Environmental Strengths: Paradigm and Theory
Elma Ryke, Prof Herman Strydom, Karel Botha.
Understanding the transaction between person and environment is a complex issue that lacks adequate theoretical explanation. In this paper social niche is presented as a promising theoretical concept for framing environment and transaction between person and environment. Adding the strengths perspective to the framing of the transaction is suggested to lead to a series of positive possibilities. This paper furthermore suggests revisions and modulations to the strengths perspective and the social niche construct to get to a clearer understanding of environmental strengths. As a result it is endeavoured to answer the questions: what kind of environment are assumed to be a ‘strong environment’? And, to what degree does the construct social niche provides a related theoretical concept in framing environment and transaction between person and environment in an indigenous manner.
The following conclusions are presented: Both strong and weak are inherent on being human. Society, brought about by human initiative, will also be a reflection of those inherent human characteristics.; To discover strengths are impossible without understanding values.; The value system of a group determines what can be considered strong and weak within a certain context.; Environmental strengths imply much more than power and access to resources.; A more differentiated environmental worldview is necessary in order to acknowledge the diversity of spaces in which humans find and give meaning to their life.; Social niche provide a valuable theoretical conception for framing the transaction between person and environment and for identifying strengths.; Social niche have to be understood within a broader paradigm than the biological, in order to make provision for the higher life qualities of humans, namely the ability to create social and cultural realities.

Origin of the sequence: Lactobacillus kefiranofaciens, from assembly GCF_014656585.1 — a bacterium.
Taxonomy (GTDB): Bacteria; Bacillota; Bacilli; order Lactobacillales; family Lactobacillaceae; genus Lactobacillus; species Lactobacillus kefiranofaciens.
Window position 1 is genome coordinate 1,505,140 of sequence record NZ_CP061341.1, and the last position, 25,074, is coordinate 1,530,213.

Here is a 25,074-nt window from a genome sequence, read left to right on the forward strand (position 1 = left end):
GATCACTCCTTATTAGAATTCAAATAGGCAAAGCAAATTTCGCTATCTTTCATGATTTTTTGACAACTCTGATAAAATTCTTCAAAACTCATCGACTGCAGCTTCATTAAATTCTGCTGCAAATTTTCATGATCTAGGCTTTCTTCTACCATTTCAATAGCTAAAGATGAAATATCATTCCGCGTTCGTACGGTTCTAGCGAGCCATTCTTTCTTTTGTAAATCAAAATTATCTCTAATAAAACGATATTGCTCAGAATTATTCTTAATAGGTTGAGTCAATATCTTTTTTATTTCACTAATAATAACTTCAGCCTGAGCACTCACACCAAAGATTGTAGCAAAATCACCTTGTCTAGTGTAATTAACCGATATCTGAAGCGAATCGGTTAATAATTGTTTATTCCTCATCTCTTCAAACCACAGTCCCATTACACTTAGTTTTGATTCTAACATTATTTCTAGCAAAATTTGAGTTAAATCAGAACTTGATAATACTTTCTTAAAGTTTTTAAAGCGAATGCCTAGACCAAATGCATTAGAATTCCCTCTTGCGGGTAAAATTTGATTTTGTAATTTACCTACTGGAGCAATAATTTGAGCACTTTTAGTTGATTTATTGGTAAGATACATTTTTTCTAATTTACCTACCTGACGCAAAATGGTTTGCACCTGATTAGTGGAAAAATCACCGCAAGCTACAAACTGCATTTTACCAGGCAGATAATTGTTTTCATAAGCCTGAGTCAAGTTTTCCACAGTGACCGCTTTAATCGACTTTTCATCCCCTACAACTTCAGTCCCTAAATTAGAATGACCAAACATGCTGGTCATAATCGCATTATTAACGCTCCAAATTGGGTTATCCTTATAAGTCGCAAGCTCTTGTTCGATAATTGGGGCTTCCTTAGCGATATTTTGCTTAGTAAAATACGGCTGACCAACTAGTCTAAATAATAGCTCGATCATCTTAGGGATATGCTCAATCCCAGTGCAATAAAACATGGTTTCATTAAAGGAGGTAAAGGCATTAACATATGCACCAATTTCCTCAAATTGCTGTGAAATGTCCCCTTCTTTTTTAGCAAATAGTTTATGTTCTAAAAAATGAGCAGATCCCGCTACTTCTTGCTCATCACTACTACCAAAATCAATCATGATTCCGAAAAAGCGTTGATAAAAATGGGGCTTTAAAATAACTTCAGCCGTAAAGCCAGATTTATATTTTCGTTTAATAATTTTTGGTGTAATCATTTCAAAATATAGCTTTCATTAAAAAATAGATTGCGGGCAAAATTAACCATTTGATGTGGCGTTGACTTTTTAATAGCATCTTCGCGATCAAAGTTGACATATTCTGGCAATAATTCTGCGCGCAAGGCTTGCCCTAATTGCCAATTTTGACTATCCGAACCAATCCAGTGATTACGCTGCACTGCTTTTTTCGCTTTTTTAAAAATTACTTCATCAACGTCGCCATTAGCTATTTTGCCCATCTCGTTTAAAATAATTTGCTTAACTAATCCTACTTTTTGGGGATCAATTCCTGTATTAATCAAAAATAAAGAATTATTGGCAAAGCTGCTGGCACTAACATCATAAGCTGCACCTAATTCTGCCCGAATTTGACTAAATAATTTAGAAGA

Elma Ryke (South Africa)
Senior Lecturer in Social Work
Faculty of Health Sciences School of Psychosocial Behavioral Sciences: Social Work
I have been attached to the PU for CHE as a lecturer in social work since 1991. I mainly teach social work management, policy and subject philosophy. I have previously been in practice in the field of dependency care and mental health. I have several publications in various subject periodicals. I have also read papers at several national and international conferences and serve on several professional bodies and committees.
Prof Herman Strydom (South Africa)
Professor in Social Work
Faculty of Health Sciences
North West University
Senior Lecturer in Psychology
School of Psychosocial Behavioral Sciences: Social Work Faculty of Health Sciences
(Virtual Presentation, English)